(On Doug Free) “He’s so consistent.  He plays so hard.  I think he really embraces the role he has. . .I think the tenacity he plays with is contagious for a team.  He’s always trying to make the extra block.”

  • Patrick Crayton

“I’ve been the underdog for seven years.  Ever since I put on a Cowboys uniform I’ve been an underdog.  So all I do is look up.  I’ve never been able to look down.  I look up all the time.”

“Just keep working at it and do what you’re supposed to do and give it your all, and everything will pay off.”

  • Orlando Scandrick

“I’m one injury away.  If anything happens to Terence or Mike, I would be the guy, so I have to prepare like I am the guy.”

(On Alan Ball) “He breaks on the ball and covers a lot of ground.  He is going to be big for us this year.”

(On his broken hand) “It may be stiff for the entire season, but I’m ready to do whatever it takes to help this team win ball games.”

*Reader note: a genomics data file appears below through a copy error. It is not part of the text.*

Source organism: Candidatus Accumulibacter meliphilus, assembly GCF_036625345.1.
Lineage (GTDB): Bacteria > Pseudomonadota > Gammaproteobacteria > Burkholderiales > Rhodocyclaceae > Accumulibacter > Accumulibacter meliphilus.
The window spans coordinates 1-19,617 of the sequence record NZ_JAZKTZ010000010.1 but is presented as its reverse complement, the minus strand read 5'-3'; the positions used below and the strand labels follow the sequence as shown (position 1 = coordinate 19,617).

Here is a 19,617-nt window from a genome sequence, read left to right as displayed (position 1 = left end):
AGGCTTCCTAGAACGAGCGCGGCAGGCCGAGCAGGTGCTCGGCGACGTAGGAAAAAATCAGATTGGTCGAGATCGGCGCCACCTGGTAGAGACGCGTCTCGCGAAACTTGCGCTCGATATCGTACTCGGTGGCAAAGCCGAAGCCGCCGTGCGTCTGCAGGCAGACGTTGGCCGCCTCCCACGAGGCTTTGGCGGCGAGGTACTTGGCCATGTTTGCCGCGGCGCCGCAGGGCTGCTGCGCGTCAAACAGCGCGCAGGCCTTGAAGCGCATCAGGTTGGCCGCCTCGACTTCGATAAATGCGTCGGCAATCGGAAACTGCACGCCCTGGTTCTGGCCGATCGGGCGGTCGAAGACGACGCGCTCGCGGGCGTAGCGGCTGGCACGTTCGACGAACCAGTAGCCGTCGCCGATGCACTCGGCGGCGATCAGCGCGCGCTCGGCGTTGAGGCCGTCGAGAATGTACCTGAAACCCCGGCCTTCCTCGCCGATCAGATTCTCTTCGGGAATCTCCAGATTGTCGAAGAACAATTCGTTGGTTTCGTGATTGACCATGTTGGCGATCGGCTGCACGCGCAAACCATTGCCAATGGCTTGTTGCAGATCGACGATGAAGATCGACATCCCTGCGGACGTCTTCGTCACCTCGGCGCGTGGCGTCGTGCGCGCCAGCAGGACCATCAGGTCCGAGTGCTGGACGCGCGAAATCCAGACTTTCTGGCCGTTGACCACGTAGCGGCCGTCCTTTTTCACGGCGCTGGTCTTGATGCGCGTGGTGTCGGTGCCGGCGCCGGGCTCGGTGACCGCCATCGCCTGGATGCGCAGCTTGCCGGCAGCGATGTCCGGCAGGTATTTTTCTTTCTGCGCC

(On pre-game speeches) “It has no impact on the way we play.  The way we play is the way we practice during the week.  If we prepare well, we come out and play well.  If we prepare bad, it shows.”

  • Marcus Spears

“We gotta create more turnovers.  We need to get started faster.”

  • Jason Garrett

“We like Dez.  What we are seeing from Dez is what we thought we’d see when we evaluated him.  He’s a very talented football player, but more than that, he has great passion and enthusiasm for the game.  He loves to play.  He’s a good young man, working really hard. . .It’s fun to coach him and be around him.  He has a long way to go.  He has a lot to learn about what we’re trying to get across to him as coaches, but he comes to work everyday.”

  • Sean Lee

(On Keith Brooking) “I’ve been watching him and mimicking him because he is an unbelievable player and a guy I want to be like.  He’s the pinnacle of what I want to be.”